The New World of Risk Management and Data Excellence: 4 Components to Successfully Roll Out Risk & Finance Initiatives
By Jenna Danko on Jun 12, 2013
In my previous blog, I addressed the new requirements of the new directive of risk data aggregation and risk reporting from the Basel Committee. In many of the banks I meet, the risk function tends to still be seen as a compliance function rather than an active part of the portfolio management of the bank (it is certainly true in developing countries of Asia).
Considering the investment in technology, and the more exhaustive requirements of the regulators across the world, one could be tempted to look at synergies that might exist between the regulatory ‘have to’ and the initiatives that can actually make a difference in the running of the organization. In particular, many of these initiatives are driving a closer integration of the Risk and Finance function.
- Stress Testing regulations are requiring the re-statement of pro-forma Income Statement and Balance Sheet under stressed assumptions. What was once a pure risk exercise is now a Risk and Finance and Capital Planning initiative.
- IAS9, requiring the calculation of Impairment and Macro and General Hedge accounting.
- Performance Measurement initiatives such as the implementation of Risk Adjusted Performance Measurements (RAPM) such as RAROC, bringing together the results of the cost of fund calculations, risk and profitability.
There are several additional internal drivers that are likely to complicate any of these initiatives, specifically the requirement to have a Statutory Reporting and a Management Reporting in the field of finance that satisfies both internal and regulatory requirements.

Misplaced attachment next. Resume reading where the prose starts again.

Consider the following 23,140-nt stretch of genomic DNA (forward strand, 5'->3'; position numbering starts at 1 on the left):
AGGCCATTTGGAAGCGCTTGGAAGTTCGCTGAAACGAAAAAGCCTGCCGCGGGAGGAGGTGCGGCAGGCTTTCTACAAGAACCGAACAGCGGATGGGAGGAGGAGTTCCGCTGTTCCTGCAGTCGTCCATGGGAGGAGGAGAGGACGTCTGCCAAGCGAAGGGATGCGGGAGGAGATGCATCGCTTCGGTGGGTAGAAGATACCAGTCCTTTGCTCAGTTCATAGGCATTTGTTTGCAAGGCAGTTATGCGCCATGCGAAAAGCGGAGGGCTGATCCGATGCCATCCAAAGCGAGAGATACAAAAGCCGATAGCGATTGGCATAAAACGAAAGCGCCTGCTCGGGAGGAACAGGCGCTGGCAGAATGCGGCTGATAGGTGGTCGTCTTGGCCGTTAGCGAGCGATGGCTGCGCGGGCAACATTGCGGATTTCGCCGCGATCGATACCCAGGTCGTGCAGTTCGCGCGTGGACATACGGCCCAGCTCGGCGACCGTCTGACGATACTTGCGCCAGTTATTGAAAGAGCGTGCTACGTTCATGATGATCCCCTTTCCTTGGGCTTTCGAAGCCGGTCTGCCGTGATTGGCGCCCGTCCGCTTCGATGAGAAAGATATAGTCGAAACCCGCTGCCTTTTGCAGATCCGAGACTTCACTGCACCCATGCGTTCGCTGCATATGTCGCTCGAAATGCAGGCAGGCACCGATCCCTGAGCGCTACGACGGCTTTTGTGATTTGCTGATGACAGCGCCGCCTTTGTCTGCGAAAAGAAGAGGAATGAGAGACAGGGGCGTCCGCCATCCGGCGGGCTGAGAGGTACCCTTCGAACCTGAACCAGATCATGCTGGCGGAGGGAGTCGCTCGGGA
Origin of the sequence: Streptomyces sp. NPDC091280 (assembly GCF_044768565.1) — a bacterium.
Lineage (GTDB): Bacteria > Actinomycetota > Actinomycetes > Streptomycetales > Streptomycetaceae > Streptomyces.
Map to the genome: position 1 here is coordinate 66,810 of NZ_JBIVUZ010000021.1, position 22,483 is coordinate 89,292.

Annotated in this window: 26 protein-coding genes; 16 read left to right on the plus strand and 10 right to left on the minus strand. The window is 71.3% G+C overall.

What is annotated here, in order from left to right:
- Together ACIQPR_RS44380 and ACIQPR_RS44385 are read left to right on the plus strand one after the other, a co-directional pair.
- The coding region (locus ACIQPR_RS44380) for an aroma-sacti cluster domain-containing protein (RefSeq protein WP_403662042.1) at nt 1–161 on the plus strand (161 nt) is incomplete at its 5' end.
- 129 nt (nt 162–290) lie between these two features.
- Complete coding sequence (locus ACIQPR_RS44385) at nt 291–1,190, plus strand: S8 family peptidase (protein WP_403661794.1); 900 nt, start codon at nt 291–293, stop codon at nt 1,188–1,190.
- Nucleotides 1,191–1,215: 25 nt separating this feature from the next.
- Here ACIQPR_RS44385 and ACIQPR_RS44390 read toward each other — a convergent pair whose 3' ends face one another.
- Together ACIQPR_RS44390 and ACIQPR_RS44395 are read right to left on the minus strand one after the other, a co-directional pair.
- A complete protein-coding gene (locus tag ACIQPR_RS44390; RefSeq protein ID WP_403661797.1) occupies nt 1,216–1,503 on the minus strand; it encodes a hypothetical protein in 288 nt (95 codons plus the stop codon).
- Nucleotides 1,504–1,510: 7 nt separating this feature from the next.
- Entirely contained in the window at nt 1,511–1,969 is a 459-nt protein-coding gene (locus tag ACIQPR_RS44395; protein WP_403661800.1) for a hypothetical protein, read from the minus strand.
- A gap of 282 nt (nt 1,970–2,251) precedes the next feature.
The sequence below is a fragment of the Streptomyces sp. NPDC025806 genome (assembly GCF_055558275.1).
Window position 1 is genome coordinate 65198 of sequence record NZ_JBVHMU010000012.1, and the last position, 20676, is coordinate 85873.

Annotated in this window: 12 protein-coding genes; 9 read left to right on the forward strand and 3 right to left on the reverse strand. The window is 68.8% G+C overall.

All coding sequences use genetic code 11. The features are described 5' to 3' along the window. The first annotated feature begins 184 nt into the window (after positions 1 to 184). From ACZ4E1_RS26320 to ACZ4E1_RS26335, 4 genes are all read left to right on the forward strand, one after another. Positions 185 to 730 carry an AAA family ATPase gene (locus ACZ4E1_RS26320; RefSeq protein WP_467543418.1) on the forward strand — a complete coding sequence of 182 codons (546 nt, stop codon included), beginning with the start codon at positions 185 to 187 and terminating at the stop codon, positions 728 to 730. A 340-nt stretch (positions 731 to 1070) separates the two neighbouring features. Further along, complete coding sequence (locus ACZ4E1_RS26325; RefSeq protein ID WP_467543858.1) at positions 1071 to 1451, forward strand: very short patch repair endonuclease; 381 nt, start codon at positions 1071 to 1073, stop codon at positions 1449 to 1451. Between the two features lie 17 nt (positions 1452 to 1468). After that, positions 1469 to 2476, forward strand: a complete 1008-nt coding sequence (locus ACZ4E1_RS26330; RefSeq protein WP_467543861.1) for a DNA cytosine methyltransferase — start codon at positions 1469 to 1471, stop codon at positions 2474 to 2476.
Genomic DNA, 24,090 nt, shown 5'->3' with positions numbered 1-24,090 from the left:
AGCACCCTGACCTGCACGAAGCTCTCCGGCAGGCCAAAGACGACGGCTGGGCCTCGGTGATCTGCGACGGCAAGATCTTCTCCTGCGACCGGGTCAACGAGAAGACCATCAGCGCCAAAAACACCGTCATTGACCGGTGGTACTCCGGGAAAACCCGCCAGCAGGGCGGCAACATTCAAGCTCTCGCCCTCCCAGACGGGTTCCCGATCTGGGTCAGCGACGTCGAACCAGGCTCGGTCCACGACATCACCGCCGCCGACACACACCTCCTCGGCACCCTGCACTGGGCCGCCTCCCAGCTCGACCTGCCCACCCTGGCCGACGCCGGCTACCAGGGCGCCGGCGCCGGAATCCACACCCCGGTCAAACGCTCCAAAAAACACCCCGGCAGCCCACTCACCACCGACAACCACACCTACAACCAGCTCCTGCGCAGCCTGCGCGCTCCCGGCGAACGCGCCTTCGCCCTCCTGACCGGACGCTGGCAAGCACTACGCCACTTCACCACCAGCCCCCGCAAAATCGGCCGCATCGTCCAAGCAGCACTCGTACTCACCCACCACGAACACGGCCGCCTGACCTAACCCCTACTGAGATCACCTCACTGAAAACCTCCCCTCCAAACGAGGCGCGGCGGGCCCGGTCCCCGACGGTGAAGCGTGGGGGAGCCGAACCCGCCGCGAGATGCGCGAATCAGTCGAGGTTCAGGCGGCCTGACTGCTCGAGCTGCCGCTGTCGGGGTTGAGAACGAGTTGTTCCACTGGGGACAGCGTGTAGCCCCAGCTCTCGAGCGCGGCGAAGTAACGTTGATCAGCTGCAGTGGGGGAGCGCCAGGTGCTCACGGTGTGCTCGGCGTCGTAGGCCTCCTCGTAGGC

Considering the investment required, let’s talk about the technology components needed to roll out initiatives which overlap Risk and Finance?
- A unified data model: the foundation of such a platform should consist of a unique Financial Service data model and data management framework that is both complete and ready to use. The physical data model covers all the areas of a bank’s risk management needs, thus truly enabling a bank to establish a “single source of truth” for risk data. It would cover critical risks identified by the Basel Committee, such as credit exposures (including derivatives), trading exposures and positions, liquidity risk and operational risk factors. The Financial Services data model would allow institutions to capture data at the most granular level and provides detailed definitions for a comprehensive set of banking book and trading book instruments. Combined with customisation possibilities, this naturally ensures full compliance on adaptability. This model would have all the elements required for Risk and Finance applications, ALM, FTP, TP, Balance Sheet Planning, Market, Credit Risk, Loan Loss Forecasting and Provisioning…
- A Data Quality & GL Reconciliation Framework: The unified platform would offer two major components to ensure the accuracy and integrity of risk and Finance data. First, a data quality framework enables the bank to ensure the quality of the input data in a systematic manner by putting in place the robust controls requested by the regulators. Second, a dedicated GL reconciliation module ensures that risk data is “reconciled with bank’s sources, including accounting data...”
- An Analytical Workspace Area: The platform should not only provide a single source of truth for the risk and finance data but also have a single mechanism where the calculation gets executed. This is usually not the case, but taking a view on the data model and having multiple engines to execute calculations that are ultimately to be brought back together would make a lot of sense. This would also ensure that the there is no proliferation of data marts in multiple calculation engines scattered across departments.
- A Results Area: This unified platform having fully integrated its data model, both logical and physical, its calculation layer, and the next component should create a single unified results area and reporting technology to ensure that departmental or tool specific reporting solutions are standardized.
In the next blog, I will talk in greater details about this common computational layer which has truly been the neglected child in these transformational opportunities.
I hope to see you in Shanghai for the Oracle Financial Services Summit.
John Foulley is Director for Financial Services Analytical Applications at Oracle. He can be reached at john.foulley AT oracle.com.